Background: Transplantation of hearts from ABO-incompatible donors is contraindicated because of the risk of hyperacute rejection mediated by preformed antibodies in the recipient to blood-group antigens of the donor. This contraindication may not apply to newborn infants, who do not yet produce antibodies to T-cell-independent antigens, including the major blood-group antigens.
Methods: We studied 10 infants 4 hours to 14 months old (median, 2 months) who had congenital heart disease or cardiomyopathy and who received heart transplants from donors of incompatible blood type between 1996 and 2000. Serum isohemagglutinin titers were measured before and after transplantation. Plasma exchange was performed during cardiopulmonary bypass; no other procedures for the removal of antibodies were used. Standard immunosuppressive therapy was given, and rejection was monitored by means of endomyocardial biopsy. The results were compared with those in 10 infants who received heart transplants from ABO-compatible donors.
Results: The overall survival rate among the 10 recipients with ABO-incompatible donors was 80 percent, with 2 early deaths due to causes presumed to be unrelated to ABO incompatibility. The duration of follow-up ranged from 11 months to 4.6 years. Two infants had serum antibodies to antigens of the donor's blood group before transplantation. No hyperacute rejection occurred; mild humoral rejection was noted at autopsy in one of the infants with antibodies. No morbidity attributable to ABO incompatibility has been observed. Despite the eventual development of antibodies to antigens of the donor's blood group in two infants, no damage to the graft has occurred. Because of the use of ABO-incompatible donors, the mortality rate among infants on the waiting list declined from 58 percent to 7 percent.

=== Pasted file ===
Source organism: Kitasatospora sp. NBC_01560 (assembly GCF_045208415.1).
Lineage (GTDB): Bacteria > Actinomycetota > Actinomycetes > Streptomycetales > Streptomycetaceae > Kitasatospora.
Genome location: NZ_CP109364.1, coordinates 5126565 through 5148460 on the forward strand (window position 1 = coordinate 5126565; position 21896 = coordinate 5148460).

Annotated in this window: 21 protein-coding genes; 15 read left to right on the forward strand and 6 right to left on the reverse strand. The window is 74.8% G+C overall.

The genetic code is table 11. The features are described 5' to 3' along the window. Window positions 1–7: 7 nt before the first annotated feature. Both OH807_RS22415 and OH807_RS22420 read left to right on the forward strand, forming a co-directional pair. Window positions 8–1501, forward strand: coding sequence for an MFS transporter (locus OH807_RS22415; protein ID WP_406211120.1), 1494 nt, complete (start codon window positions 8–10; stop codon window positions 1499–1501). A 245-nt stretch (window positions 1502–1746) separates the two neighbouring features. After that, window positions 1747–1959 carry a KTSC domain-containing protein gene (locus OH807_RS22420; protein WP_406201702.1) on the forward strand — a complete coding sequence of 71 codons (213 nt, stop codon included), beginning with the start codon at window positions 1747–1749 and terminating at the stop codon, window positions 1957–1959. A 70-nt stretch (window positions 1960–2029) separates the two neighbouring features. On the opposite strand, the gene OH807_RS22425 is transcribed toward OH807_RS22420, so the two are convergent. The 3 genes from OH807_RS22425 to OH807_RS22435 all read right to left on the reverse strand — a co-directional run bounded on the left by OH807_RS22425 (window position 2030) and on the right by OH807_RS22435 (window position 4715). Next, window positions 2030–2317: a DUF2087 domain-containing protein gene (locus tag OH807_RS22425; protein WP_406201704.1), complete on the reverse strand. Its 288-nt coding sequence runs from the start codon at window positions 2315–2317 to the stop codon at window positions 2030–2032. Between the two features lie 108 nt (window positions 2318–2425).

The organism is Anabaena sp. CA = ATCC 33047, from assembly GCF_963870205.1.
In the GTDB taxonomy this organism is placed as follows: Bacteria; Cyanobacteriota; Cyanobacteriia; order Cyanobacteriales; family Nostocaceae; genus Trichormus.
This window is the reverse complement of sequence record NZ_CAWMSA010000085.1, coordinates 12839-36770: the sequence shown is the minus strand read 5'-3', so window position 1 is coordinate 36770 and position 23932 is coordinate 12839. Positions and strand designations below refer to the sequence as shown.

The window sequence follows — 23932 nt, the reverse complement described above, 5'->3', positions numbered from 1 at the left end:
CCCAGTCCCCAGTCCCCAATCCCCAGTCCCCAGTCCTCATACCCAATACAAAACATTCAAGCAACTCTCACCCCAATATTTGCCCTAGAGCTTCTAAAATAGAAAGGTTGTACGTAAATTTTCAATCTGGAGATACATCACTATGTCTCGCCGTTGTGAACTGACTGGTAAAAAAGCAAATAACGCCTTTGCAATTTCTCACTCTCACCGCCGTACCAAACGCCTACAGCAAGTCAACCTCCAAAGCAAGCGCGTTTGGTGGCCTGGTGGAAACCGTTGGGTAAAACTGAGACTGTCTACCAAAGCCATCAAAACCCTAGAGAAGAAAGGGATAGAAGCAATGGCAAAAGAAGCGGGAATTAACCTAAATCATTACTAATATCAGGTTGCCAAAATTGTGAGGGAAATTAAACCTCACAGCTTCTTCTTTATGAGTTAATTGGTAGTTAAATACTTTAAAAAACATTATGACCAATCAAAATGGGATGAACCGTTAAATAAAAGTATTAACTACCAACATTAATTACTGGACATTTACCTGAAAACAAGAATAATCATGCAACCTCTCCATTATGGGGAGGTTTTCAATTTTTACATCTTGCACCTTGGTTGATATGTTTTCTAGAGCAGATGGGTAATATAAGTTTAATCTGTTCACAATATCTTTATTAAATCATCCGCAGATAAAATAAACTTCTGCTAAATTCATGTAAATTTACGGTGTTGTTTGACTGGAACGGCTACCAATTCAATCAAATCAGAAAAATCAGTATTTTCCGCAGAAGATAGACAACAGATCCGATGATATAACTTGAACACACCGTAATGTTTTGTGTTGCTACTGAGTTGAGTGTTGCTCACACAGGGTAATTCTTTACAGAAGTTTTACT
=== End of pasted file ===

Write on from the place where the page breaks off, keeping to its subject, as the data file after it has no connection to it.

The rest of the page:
Conclusions: ABO-incompatible heart transplantation can be performed safely during infancy before the onset of isohemagglutinin production; this technique thus contributes to a marked reduction in mortality among infants on the waiting list.